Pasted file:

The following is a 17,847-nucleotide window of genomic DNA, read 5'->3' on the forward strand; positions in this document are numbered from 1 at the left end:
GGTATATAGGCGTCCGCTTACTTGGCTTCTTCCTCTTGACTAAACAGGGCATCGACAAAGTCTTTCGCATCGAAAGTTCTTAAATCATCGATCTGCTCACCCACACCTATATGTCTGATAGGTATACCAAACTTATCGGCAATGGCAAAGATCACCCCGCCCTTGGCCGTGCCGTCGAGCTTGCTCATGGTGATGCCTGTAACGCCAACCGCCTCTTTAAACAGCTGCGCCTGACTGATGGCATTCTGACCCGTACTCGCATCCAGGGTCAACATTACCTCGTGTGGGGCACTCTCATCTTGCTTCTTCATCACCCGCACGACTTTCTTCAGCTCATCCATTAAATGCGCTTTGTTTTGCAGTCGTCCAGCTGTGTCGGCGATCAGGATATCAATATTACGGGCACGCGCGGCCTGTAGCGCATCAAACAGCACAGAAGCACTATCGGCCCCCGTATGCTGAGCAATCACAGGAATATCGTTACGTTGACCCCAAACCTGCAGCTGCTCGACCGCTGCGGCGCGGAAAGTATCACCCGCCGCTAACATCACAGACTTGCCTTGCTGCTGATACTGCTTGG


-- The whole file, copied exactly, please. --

The following is a 17,847-nucleotide window of genomic DNA, read 5'->3' on the forward strand; positions in this document are numbered from 1 at the left end:
GGTATATAGGCGTCCGCTTACTTGGCTTCTTCCTCTTGACTAAACAGGGCATCGACAAAGTCTTTCGCATCGAAAGTTCTTAAATCATCGATCTGCTCACCCACACCTATATGTCTGATAGGTATACCAAACTTATCGGCAATGGCAAAGATCACCCCGCCCTTGGCCGTGCCGTCGAGCTTGCTCATGGTGATGCCTGTAACGCCAACCGCCTCTTTAAACAGCTGCGCCTGACTGATGGCATTCTGACCCGTACTCGCATCCAGGGTCAACATTACCTCGTGTGGGGCACTCTCATCTTGCTTCTTCATCACCCGCACGACTTTCTTCAGCTCATCCATTAAATGCGCTTTGTTTTGCAGTCGTCCAGCTGTGTCGGCGATCAGGATATCAATATTACGGGCACGCGCGGCCTGTAGCGCATCAAACAGCACAGAAGCACTATCGGCCCCCGTATGCTGAGCAATCACAGGAATATCGTTACGTTGACCCCAAACCTGCAGCTGCTCGACCGCTGCGGCGCGGAAAGTATCACCCGCCGCTAACATCACAGACTTGCCTTGCTGCTGATACTGCTTGG